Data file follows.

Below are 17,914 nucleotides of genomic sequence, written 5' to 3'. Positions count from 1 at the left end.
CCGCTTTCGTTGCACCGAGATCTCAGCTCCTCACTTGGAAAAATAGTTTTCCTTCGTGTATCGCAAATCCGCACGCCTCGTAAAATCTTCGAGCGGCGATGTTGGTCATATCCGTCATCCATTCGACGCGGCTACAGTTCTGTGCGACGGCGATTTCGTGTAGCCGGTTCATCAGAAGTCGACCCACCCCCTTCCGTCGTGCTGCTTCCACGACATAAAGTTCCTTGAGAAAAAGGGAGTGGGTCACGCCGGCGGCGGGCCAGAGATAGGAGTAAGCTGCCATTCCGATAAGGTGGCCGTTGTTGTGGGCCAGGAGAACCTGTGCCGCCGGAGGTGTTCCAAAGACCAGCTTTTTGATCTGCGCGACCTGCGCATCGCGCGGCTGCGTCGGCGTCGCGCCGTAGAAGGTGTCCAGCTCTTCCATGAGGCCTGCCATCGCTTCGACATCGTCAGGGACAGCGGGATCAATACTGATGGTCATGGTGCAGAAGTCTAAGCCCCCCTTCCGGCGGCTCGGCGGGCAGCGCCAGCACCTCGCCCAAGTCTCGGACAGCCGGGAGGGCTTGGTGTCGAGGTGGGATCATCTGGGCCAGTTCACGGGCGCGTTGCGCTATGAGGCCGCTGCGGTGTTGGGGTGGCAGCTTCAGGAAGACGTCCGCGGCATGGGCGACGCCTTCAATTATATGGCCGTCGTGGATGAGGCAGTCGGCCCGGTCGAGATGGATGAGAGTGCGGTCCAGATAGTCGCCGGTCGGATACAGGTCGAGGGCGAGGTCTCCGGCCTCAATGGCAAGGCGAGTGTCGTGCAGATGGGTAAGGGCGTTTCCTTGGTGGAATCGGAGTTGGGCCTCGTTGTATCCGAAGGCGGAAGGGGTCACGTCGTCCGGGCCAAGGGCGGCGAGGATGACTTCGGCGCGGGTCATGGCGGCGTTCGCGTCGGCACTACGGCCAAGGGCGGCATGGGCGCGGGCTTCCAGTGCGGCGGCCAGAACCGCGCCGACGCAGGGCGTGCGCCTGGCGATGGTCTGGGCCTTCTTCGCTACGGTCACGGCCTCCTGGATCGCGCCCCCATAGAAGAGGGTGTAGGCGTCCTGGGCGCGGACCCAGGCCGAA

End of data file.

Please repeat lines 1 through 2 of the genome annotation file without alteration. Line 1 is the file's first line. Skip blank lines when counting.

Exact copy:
Below are 17,914 nucleotides of genomic sequence, written 5' to 3'. Positions count from 1 at the left end.
CCGCTTTCGTTGCACCGAGATCTCAGCTCCTCACTTGGAAAAATAGTTTTCCTTCGTGTATCGCAAATCCGCACGCCTCGTAAAATCTTCGAGCGGCGATGTTGGTCATATCCGTCATCCATTCGACGCGGCTACAGTTCTGTGCGACGGCGATTTCGTGTAGCCGGTTCATCAGAAGTCGACCCACCCCCTTCCGTCGTGCTGCTTCCACGACATAAAGTTCCTTGAGAAAAAGGGAGTGGGTCACGCCGGCGGCGGGCCAGAGATAGGAGTAAGCTGCCATTCCGATAAGGTGGCCGTTGTTGTGGGCCAGGAGAACCTGTGCCGCCGGAGGTGTTCCAAAGACCAGCTTTTTGATCTGCGCGACCTGCGCATCGCGCGGCTGCGTCGGCGTCGCGCCGTAGAAGGTGTCCAGCTCTTCCATGAGGCCTGCCATCGCTTCGACATCGTCAGGGACAGCGGGATCAATACTGATGGTCATGGTGCAGAAGTCTAAGCCCCCCTTCCGGCGGCTCGGCGGGCAGCGCCAGCACCTCGCCCAAGTCTCGGACAGCCGGGAGGGCTTGGTGTCGAGGTGGGATCATCTGGGCCAGTTCACGGGCGCGTTGCGCTATGAGGCCGCTGCGGTGTTGGGGTGGCAGCTTCAGGAAGACGTCCGCGGCATGGGCGACGCCTTCAATTATATGGCCGTCGTGGATGAGGCAGTCGGCCCGGTCGAGATGGATGAGAGTGCGGTCCAGATAGTCGCCGGTCGGATACAGGTCGAGGGCGAGGTCTCCGGCCTCAATGGCAAGGCGAGTGTCGTGCAGATGGGTAAGGGCGTTTCCTTGGTGGAATCGGAGTTGGGCCTCGTTGTATCCGAAGGCGGAAGGGGTCACGTCGTCCGGGCCAAGGGCGGCGAGGATGACTTCGGCGCGGGTCATGGCGGCGTTCGCGTCGGCACTACGGCCAAGGGCGGCATGGGCGCGGGCTTCCAGTGCGGCGGCCAGAACCGCGCCGACGCAGGGCGTGCGCCTGGCGATGGTCTGGGCCTTCTTCGCTACGGTCACGGCCTCCTGGATCGCGCCCCCATAGAAGAGGGTGTAGGCGTCCTGGGCGCGGACCCAGGCCGAA